Starting an application without showing a form

There were a lot of good comments/questions about keeping your UI responsive, if you're interested in threading/application contexts etc, it's worth a peek.

I thought I'd rehash something today I've already talked about, but it is buried in my how to build notify icon (system tray) applications article, and I think it's worthy of it's own coverage here: how to run an application without showing a form

Dissecting Application.Run

If you have created a Windows Forms application, you may have happened across this line in Main:

Application.Run(new Form1());

Magically, after calling this, the Form appears and events start firing left and right.  Here’s what is actually happening, not quite so magically:  

//Taking a microscope to Application.Run –
//create the form, and call initialize component

Form1 form1 = new Form1();

// create an application context

ApplicationContext applicationContext = new ApplicationContext();

// Set applicationContext.MainForm so that
// when form1 closes, exit the application context

applicationContext.MainForm = form1;

// Call Application.Run which will
//  -  call applicationContext.MainForm.Show()
//  -  begin processing events

From this code, we can intuit that the ApplicationContext defines when the Application should exit.  In fact the point of all the overloads to Application.Run is to help the Application know when to quit.

Running an application without showing a form

There are really two options here:

Instead of calling Application.Run with an argument, call Application.Run() to start processing messages with NO arguments, then Application.Exit() when finished.  This is not very elegant as a missed call to Application.Exit means your application will keep running even though there is no UI present.

A much cleaner solution is to inherit from the application context class and redefine when you think the application should quit.  The second solution is covered in depth with sample here.

Comments (3)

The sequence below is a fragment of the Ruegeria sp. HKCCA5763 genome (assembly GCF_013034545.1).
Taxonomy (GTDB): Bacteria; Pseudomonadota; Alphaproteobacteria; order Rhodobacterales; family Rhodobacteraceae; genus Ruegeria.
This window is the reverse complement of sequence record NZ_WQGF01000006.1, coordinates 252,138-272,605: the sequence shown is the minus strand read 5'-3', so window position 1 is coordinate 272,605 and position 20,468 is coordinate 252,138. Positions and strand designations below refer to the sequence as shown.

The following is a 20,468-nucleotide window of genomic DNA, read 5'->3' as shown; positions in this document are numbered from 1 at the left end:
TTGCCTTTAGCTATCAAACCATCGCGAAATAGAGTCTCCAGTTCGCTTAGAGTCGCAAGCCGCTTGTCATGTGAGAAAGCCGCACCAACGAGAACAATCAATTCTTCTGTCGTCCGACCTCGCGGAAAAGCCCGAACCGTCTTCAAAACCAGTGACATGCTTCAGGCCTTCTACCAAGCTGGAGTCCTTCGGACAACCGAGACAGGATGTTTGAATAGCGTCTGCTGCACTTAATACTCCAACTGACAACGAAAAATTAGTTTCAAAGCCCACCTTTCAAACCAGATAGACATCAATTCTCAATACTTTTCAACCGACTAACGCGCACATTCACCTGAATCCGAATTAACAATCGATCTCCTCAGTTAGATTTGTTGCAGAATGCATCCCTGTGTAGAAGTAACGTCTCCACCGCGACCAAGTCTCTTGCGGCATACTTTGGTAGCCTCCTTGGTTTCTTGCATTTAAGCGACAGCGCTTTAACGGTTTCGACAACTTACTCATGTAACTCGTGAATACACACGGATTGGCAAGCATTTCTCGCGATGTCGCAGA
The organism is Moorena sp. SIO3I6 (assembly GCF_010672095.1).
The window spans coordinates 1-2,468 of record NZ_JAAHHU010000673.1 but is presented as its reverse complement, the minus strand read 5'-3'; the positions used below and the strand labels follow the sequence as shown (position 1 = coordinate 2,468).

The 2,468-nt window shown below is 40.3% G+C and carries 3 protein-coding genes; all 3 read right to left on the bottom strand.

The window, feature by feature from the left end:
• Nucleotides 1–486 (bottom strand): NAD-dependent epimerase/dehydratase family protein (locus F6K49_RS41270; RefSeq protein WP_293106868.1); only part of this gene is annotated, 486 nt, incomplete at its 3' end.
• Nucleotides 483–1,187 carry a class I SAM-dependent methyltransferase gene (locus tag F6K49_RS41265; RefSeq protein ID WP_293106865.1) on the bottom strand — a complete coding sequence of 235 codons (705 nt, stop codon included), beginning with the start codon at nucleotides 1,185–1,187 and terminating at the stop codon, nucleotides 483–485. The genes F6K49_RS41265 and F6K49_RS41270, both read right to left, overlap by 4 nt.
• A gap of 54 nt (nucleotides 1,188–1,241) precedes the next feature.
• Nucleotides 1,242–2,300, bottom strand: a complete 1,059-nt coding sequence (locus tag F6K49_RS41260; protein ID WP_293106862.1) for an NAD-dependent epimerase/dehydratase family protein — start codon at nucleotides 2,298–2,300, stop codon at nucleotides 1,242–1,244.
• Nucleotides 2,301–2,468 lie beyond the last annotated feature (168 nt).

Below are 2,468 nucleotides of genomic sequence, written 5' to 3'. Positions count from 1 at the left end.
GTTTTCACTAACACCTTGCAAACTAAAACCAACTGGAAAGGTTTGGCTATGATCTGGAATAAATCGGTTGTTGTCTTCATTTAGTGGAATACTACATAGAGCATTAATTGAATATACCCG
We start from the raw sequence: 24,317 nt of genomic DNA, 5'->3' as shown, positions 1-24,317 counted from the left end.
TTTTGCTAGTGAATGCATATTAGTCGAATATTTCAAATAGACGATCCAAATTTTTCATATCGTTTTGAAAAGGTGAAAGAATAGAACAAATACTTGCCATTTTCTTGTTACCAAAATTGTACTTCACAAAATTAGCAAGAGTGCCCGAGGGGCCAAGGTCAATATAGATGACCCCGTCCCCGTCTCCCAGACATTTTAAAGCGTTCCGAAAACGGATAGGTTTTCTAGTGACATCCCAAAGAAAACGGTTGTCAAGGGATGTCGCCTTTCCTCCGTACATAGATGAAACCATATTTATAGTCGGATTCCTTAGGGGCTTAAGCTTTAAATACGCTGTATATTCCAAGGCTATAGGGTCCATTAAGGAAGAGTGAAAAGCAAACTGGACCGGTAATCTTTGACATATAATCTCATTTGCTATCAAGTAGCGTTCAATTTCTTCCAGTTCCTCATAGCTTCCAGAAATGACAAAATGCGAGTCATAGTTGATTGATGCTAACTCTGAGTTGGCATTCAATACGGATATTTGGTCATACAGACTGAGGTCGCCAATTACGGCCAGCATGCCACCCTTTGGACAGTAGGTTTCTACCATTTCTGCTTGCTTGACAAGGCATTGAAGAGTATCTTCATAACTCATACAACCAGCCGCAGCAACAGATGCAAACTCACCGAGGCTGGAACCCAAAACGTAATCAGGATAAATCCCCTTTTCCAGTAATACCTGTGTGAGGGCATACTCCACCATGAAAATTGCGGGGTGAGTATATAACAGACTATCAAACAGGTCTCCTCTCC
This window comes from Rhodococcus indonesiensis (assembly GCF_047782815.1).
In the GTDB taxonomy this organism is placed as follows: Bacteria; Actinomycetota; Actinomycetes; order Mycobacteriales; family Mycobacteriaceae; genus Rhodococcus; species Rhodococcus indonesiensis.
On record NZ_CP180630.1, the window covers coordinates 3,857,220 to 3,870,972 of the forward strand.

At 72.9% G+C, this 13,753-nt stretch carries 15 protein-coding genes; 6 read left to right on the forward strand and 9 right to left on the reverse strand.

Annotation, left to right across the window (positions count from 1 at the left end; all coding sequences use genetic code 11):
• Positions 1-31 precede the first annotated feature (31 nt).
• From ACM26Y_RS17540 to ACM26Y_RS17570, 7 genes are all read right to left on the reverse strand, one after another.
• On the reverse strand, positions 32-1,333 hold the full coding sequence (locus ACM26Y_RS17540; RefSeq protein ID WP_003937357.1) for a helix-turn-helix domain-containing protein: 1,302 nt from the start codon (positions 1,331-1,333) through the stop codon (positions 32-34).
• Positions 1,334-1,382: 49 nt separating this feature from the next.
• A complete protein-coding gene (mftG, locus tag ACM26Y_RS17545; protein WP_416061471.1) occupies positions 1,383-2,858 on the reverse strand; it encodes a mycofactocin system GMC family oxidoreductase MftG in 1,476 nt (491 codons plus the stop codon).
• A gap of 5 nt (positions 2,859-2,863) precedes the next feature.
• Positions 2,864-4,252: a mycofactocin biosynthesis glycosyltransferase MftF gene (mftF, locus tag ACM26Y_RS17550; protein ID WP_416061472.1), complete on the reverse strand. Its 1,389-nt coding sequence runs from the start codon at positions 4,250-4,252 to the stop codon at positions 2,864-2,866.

1. jfoscoding says:

    Steps for generating this in VB 2.0

    a. Create new VB windows forms application

    b. Select Project->Add Module menu item

    Name the Module "Program.vb" (the name doesnt actually matter)

    c. Open up "Program.vb" in the code editor

    d. Add the following lines

    <STAThread()> Sub Main()

    MessageBox.Show("Now calling main!")

    Application.Run(new Form1)

    End Sub

    e. In the solution explorer, double click on My Project

    f. Uncheck the "Enable Application Framework" checkbox

    g. Change the Startup object to "Sub Main"

    h. Save and run the app. Verify you see "Now calling main!" messagebox.

    i. Now we’ve got a main, you can write your own application context and replace the code in Sub Main to use your own Application Context.

    <STAThread()> Sub Main()

    Dim applicationContext As MyApplicationContext

    applicationContext = New MyApplicationContext()


    End Sub

    Class MyApplicationContext

    Inherits System.Windows.Forms.ApplicationContext

    ‘ To be implemented…

    End Class

  2. jfo's coding says:

    Custom PaintingPainting best practices ComboBox OwnerDrawLayoutDock layout/Using the Splitter control…

  3. jfo's coding says:

    The notify icon article started out because I realized, even internally that the best practice for this…

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